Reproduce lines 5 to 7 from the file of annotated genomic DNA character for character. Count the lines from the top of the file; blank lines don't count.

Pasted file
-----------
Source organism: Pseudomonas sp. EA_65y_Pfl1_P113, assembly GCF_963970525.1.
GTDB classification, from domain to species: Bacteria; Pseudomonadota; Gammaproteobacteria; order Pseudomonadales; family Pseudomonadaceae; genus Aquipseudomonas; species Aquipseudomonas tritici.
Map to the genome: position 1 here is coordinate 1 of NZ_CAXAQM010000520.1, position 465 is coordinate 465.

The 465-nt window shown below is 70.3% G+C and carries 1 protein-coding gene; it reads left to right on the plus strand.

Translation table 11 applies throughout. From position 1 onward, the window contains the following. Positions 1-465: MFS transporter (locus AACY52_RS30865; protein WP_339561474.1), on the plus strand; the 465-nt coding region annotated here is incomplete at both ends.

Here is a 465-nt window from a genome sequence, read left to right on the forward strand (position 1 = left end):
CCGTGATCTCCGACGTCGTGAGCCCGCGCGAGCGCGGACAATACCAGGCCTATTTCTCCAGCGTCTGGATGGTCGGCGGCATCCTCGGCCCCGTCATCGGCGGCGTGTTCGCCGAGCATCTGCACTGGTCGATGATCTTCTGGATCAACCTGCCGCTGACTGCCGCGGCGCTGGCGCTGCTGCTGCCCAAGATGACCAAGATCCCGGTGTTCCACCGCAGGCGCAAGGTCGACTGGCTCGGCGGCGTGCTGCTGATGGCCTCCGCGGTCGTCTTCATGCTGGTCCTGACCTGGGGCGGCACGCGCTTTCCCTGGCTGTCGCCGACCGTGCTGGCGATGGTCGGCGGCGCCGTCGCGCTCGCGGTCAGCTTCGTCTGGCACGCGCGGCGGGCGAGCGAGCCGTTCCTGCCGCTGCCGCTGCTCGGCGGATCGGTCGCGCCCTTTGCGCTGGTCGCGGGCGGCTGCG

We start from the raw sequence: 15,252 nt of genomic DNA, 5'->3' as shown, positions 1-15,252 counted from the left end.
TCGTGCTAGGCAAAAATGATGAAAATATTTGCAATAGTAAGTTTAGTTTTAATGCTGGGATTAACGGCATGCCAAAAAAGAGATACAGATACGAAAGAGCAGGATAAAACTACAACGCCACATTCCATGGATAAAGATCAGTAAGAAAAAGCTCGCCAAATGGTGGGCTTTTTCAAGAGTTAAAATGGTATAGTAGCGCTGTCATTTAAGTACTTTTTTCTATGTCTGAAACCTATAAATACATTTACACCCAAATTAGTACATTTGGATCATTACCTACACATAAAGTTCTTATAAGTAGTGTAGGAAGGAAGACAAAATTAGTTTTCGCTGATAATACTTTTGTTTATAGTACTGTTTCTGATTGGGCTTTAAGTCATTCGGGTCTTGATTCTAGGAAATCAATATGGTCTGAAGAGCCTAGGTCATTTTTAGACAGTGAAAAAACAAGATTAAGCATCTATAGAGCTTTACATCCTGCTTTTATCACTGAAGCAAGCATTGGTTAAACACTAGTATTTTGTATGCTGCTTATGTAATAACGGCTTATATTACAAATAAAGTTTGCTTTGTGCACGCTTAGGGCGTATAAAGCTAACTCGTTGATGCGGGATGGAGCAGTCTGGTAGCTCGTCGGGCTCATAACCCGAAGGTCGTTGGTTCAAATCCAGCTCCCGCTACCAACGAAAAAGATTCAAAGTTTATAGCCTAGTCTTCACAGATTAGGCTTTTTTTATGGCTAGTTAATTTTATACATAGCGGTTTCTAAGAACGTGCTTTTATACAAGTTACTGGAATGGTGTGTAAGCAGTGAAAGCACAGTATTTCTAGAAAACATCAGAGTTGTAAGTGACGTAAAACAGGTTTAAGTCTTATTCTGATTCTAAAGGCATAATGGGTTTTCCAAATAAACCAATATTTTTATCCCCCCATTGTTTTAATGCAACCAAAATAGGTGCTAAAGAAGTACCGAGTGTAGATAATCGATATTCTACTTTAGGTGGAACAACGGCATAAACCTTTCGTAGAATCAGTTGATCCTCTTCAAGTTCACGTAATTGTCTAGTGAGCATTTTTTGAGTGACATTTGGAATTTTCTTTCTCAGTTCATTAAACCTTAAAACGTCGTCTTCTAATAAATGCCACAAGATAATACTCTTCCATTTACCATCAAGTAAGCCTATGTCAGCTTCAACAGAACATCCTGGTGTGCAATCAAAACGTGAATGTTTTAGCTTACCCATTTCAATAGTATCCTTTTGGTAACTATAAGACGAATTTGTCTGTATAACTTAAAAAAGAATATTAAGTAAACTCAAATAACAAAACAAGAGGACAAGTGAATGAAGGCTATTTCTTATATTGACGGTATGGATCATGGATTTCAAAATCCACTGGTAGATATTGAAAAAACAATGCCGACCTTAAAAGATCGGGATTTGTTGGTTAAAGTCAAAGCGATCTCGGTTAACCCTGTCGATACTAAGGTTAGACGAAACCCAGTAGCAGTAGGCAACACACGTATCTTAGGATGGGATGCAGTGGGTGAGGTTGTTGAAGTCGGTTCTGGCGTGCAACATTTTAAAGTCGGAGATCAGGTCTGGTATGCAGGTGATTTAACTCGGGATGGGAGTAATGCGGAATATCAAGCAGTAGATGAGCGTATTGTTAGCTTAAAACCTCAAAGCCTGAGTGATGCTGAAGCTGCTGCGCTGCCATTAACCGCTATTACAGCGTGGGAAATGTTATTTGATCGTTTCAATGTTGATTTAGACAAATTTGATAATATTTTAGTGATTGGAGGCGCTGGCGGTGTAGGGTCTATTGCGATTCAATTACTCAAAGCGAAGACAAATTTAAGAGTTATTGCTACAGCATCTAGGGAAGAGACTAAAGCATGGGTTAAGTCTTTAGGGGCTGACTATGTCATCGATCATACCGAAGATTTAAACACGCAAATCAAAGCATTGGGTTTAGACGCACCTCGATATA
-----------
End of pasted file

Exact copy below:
Translation table 11 applies throughout. From position 1 onward, the window contains the following. Positions 1-465: MFS transporter (locus AACY52_RS30865; protein WP_339561474.1), on the plus strand; the 465-nt coding region annotated here is incomplete at both ends.

Here is a 465-nt window from a genome sequence, read left to right on the forward strand (position 1 = left end):
CCGTGATCTCCGACGTCGTGAGCCCGCGCGAGCGCGGACAATACCAGGCCTATTTCTCCAGCGTCTGGATGGTCGGCGGCATCCTCGGCCCCGTCATCGGCGGCGTGTTCGCCGAGCATCTGCACTGGTCGATGATCTTCTGGATCAACCTGCCGCTGACTGCCGCGGCGCTGGCGCTGCTGCTGCCCAAGATGACCAAGATCCCGGTGTTCCACCGCAGGCGCAAGGTCGACTGGCTCGGCGGCGTGCTGCTGATGGCCTCCGCGGTCGTCTTCATGCTGGTCCTGACCTGGGGCGGCACGCGCTTTCCCTGGCTGTCGCCGACCGTGCTGGCGATGGTCGGCGGCGCCGTCGCGCTCGCGGTCAGCTTCGTCTGGCACGCGCGGCGGGCGAGCGAGCCGTTCCTGCCGCTGCCGCTGCTCGGCGGATCGGTCGCGCCCTTTGCGCTGGTCGCGGGCGGCTGCG